The older I get, the more I have come to believe that just showing up is 90% of the solution to life’s problems. Though a great deal may hang in the balance of the remaining 10%, not enough can be said for the simple art of engagement. As I write, we have yet another president in the “hot seat” for for violating this principle —(I speak, of course, of the BP oil spill which has become a Big Problem for Obama)—reminding us once again, that the “chief executive” must be engaged before he can execute anything. Even when there are no buttons to push, no bills to sign, no breakthroughs to take credit for, the important work of showing up–being there, operating as “feeler in chief” if nothing else–covers that essential 90% in the recipe for success.

So much of life is in just showing up. God calls us to the mundane work of waiting on Him even when we can’t hear His voice or see his purpose. That is why we wait—-to dial down our restless hearts and minds so we can capture, even if for a brief window of time, His cadence of victory and transformation for the battle we face.

In Acts 1, Jesus instructs his disciples to wait in Jerusalem until the power comes. So much had happened at Calvary and the empty tomb and during forty days that followed. God was just getting started with the “new thing” He was doing.  But it all hinged on the 120 disciples “showing up” as instructed.

“When the day of Pentecost came, they were all together in one place.” Acts 2:1

Today I stumbled upon an excellent example of the power of showing up, in a brilliant column written by author Vin Suprynowicz. Vin relays the amazing story of the battle of Midway on June 4, 1942—sixty eight years ago this month.

Vin opens up with these words:

“As our leaders suck their thumbs and decline to commit “too much force” because the polls might turn against them, one can’t help but wonder if America has anyone left in long pants still willing to take over. (A few years back, it was Mr. Aspin refusing to send tanks to back up the Rangers in Mogadishu, today it’s an Afghan “war” with a pre-designated surrender date.)

In such moments, it bears remembering that within living memory, a desperate nation entrusted to untested Rear Adms. Jack Fletcher and Ray Spruance three of its four remaining front-line aircraft carriers (the Saratoga arriving two days late) in a desperate gamble to turn the tide of Japanese conquest at a little mid-ocean sandspit called Midway Island.”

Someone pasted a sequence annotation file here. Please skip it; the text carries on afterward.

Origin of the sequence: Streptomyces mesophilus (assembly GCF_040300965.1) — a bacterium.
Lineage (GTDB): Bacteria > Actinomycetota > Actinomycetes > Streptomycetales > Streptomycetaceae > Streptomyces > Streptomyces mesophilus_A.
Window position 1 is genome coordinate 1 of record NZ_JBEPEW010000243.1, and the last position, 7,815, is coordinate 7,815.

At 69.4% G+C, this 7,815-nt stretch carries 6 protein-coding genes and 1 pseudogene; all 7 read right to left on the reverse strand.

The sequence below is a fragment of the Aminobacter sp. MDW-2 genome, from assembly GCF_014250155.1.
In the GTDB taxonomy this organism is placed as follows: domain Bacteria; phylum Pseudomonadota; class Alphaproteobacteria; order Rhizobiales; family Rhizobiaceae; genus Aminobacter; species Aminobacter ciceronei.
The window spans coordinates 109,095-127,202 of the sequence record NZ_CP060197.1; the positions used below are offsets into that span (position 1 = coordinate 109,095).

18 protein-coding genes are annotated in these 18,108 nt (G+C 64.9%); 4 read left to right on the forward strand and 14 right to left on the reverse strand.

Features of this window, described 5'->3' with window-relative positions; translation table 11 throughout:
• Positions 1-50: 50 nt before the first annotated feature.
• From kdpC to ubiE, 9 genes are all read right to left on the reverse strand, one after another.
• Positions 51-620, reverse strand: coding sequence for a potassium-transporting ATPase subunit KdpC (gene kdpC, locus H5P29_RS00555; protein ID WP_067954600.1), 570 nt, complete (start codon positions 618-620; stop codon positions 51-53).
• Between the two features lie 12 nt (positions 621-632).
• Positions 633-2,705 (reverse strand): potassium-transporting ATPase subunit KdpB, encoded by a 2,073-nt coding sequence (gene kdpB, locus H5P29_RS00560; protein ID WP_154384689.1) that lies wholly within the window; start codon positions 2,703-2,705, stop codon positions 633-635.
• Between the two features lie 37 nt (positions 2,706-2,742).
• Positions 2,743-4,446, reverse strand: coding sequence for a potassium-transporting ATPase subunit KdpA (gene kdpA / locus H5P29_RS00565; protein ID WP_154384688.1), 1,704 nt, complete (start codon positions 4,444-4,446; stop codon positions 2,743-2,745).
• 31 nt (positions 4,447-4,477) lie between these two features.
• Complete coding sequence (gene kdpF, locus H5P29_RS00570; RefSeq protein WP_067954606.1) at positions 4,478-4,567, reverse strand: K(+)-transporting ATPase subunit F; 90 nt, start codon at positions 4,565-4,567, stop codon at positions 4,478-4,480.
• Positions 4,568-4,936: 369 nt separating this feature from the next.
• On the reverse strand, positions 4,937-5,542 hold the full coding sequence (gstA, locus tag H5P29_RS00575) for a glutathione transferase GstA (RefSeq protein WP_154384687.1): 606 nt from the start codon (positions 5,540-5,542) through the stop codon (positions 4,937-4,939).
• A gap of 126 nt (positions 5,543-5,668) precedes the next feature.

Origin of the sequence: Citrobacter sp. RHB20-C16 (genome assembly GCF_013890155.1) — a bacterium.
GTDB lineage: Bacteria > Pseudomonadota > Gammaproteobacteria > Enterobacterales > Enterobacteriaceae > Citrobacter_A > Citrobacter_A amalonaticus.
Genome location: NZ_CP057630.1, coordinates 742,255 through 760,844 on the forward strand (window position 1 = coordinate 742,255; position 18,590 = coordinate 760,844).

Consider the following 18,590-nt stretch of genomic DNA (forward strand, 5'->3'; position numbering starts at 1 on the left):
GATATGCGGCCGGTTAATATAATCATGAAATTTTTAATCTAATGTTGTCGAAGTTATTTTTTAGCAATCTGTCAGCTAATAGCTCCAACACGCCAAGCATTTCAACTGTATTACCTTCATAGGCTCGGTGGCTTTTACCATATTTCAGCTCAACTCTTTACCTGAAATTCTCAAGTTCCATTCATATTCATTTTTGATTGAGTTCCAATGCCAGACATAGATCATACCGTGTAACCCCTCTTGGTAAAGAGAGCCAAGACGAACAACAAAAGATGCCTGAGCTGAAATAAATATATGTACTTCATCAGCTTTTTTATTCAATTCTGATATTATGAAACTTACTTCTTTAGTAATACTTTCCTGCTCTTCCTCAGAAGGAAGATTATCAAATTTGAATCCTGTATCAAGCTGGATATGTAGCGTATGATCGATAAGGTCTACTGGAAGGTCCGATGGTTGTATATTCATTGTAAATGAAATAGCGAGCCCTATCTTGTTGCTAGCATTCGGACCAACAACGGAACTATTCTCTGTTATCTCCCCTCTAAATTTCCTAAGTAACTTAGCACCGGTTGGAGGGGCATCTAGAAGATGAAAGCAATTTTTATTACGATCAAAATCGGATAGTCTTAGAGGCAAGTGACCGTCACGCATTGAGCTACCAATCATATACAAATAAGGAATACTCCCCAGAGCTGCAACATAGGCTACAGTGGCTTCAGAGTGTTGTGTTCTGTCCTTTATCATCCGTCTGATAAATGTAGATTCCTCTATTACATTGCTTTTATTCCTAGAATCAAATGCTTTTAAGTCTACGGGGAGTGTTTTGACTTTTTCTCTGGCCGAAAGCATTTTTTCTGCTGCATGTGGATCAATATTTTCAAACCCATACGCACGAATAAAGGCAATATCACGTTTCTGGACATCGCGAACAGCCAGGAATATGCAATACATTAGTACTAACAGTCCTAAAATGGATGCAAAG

WWII is chock full of examples of crazy turns of fate hinging on the simple principle of engagement. The Battle of Midway is a stand-out in this regard, marking the day when the tide began to turn on the Pacific War. Up to that day, things were not looking good for the USA.  After that day, there was a sense that we would eventually win.  It is a remarkable story  not only because it shows the power of simply showing up, but it encourages us that even if we show up late, or a bit out of synch with our original plans, great things can happen. The fact is, some of the greatest, most transformative moments in life come seemingly by accident as people have made the effort to show  up and be  part of the action. There is a principle in guidance that rings true here: do the very next thing God tells you to do. That’s all He asks. Life hinges on just that. History is made that way.

I encourage you to read whole article, which will only take 5 minutes. I would not venture to even try and give a synopsis of Vin’s excellent piece, which is so well written that it should be read just the way he wrote it. Here’s the  link http://www.lvrj.com/opinion/the-battle-that-changed-everything-95211924.html

In reading it I hope you, like me, will have a fresh appreciation for history—and the faithful souls who made it— so people like us can sip ice tea, enjoy the breezes of  God’s favor, and marvel at what can happen when people simply show up.